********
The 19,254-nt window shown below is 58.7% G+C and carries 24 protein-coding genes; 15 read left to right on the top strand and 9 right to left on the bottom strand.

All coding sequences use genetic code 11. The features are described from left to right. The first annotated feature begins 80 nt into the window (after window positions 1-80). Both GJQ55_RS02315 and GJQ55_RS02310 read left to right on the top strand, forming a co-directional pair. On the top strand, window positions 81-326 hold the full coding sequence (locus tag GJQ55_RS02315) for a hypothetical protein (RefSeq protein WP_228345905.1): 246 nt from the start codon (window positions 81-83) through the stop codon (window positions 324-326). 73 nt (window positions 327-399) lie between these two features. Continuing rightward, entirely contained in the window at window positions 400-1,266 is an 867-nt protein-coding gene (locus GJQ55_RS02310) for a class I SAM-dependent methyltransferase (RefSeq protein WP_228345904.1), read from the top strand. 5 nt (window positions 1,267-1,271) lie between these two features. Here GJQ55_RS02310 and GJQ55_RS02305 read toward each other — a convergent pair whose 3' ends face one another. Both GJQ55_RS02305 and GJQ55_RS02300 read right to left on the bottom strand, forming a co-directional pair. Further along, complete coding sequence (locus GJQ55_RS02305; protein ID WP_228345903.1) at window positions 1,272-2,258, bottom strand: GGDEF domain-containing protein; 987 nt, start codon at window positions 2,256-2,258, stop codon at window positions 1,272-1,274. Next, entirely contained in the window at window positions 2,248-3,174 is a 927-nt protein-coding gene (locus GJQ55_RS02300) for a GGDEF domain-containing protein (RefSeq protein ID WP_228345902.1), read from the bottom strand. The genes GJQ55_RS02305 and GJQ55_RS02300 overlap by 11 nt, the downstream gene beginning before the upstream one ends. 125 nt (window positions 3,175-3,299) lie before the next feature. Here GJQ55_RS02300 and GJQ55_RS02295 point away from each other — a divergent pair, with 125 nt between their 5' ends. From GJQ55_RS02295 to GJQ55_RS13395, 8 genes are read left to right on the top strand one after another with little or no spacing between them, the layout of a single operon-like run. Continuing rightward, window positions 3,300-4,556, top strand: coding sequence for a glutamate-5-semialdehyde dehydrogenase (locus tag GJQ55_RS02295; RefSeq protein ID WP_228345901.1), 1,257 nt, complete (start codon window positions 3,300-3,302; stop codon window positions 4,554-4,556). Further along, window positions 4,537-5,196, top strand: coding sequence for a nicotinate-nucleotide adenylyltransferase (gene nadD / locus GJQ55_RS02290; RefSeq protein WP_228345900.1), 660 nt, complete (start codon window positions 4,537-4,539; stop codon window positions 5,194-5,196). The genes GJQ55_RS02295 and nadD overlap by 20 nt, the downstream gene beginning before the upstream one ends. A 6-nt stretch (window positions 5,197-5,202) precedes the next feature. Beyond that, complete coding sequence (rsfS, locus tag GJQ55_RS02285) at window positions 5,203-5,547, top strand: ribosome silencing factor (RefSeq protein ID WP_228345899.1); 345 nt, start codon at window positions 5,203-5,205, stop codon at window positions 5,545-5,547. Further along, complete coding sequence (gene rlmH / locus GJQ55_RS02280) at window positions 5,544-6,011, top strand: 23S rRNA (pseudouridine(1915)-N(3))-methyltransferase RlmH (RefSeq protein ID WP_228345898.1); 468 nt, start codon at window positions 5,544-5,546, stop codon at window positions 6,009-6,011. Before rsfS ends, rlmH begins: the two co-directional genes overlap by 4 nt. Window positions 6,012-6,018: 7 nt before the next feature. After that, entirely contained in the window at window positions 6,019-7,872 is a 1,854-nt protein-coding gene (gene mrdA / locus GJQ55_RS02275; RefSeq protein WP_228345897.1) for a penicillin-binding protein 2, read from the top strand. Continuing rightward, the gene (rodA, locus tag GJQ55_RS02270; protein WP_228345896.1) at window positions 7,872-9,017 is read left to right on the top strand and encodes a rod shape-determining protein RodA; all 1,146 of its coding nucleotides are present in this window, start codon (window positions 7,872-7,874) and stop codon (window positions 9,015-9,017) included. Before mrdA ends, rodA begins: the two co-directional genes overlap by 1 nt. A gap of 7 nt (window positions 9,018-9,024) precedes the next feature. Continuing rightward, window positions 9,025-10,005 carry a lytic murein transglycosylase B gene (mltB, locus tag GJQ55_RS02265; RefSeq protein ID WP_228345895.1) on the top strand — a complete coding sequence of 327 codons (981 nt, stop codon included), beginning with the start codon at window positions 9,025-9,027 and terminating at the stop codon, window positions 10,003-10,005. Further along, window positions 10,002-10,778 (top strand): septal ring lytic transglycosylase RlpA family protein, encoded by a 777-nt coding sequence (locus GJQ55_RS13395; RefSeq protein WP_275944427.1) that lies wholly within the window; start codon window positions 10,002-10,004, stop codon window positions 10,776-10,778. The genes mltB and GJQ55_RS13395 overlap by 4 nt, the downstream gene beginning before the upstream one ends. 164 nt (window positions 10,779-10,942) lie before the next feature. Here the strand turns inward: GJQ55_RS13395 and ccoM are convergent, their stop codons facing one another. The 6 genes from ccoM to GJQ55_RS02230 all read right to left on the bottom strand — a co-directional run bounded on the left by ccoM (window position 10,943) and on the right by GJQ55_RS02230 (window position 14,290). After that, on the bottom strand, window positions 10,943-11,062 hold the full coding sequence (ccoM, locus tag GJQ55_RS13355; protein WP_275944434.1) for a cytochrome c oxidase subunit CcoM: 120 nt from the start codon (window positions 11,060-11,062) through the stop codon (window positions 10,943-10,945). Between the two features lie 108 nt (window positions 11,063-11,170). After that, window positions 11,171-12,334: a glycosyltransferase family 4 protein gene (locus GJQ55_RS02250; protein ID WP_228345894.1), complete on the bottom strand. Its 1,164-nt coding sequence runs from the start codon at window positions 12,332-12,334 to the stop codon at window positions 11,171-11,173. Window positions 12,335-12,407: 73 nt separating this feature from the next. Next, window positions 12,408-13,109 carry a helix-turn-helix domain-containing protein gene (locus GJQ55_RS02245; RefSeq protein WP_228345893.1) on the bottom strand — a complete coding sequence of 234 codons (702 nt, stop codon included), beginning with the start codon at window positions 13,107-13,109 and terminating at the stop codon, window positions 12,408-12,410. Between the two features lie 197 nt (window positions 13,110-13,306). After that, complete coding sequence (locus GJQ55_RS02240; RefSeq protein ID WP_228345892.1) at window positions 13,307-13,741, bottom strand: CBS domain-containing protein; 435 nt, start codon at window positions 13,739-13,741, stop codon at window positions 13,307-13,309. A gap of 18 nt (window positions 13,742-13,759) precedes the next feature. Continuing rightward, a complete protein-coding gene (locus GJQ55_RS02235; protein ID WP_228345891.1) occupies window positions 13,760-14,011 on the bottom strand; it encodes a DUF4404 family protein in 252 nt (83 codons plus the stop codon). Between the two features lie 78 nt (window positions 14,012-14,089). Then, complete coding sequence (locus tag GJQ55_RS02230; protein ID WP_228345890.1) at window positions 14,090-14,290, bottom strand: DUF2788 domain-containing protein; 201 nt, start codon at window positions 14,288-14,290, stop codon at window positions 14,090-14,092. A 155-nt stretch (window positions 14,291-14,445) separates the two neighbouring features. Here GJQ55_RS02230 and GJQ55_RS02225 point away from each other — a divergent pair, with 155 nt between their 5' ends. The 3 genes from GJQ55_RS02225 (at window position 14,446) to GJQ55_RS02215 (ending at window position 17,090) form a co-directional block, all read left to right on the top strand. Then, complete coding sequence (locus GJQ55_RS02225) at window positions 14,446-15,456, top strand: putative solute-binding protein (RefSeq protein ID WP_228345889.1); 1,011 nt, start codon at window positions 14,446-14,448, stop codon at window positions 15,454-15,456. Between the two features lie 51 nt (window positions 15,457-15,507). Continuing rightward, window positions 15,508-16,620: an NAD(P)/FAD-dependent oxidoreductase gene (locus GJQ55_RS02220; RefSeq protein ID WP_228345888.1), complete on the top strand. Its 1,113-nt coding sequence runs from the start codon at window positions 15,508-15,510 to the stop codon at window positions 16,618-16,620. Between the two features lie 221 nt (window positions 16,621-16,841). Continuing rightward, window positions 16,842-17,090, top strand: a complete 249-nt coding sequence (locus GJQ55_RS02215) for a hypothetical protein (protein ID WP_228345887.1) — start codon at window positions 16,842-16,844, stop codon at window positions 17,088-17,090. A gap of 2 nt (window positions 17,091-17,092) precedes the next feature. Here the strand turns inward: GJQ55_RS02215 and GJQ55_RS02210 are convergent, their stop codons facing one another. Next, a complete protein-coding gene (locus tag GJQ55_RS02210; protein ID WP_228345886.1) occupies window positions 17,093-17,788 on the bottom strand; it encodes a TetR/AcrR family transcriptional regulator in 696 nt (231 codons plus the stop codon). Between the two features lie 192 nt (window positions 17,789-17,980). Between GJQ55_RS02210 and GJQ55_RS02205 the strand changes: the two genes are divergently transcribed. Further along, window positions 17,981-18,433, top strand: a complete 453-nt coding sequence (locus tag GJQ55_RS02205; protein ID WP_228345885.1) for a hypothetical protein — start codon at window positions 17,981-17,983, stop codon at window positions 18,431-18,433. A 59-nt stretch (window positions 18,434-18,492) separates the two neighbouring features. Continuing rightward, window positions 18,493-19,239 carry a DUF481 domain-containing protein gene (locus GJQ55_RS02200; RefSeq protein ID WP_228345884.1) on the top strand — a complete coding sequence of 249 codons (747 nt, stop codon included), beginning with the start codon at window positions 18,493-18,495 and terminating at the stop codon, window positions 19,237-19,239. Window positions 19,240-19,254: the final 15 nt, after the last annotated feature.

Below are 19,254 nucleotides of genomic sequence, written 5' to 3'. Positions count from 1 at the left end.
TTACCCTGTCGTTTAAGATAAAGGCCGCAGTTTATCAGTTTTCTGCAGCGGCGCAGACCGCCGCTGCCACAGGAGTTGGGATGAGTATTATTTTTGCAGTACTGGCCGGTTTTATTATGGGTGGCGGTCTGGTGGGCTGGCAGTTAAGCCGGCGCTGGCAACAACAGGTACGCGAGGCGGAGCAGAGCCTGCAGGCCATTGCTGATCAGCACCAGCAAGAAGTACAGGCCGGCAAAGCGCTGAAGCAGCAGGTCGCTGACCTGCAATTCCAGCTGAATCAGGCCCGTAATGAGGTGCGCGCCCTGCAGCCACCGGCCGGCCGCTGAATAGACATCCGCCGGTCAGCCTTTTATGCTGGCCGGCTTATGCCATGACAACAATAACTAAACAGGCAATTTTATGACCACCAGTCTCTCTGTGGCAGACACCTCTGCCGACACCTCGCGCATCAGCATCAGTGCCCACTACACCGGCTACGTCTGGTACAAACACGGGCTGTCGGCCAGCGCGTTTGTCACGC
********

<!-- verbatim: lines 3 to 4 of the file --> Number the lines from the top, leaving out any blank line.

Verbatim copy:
Below are 19,254 nucleotides of genomic sequence, written 5' to 3'. Positions count from 1 at the left end.
TTACCCTGTCGTTTAAGATAAAGGCCGCAGTTTATCAGTTTTCTGCAGCGGCGCAGACCGCCGCTGCCACAGGAGTTGGGATGAGTATTATTTTTGCAGTACTGGCCGGTTTTATTATGGGTGGCGGTCTGGTGGGCTGGCAGTTAAGCCGGCGCTGGCAACAACAGGTACGCGAGGCGGAGCAGAGCCTGCAGGCCATTGCTGATCAGCACCAGCAAGAAGTACAGGCCGGCAAAGCGCTGAAGCAGCAGGTCGCTGACCTGCAATTCCAGCTGAATCAGGCCCGTAATGAGGTGCGCGCCCTGCAGCCACCGGCCGGCCGCTGAATAGACATCCGCCGGTCAGCCTTTTATGCTGGCCGGCTTATGCCATGACAACAATAACTAAACAGGCAATTTTATGACCACCAGTCTCTCTGTGGCAGACACCTCTGCCGACACCTCGCGCATCAGCATCAGTGCCCACTACACCGGCTACGTCTGGTACAAACACGGGCTGTCGGCCAGCGCGTTTGTCACGC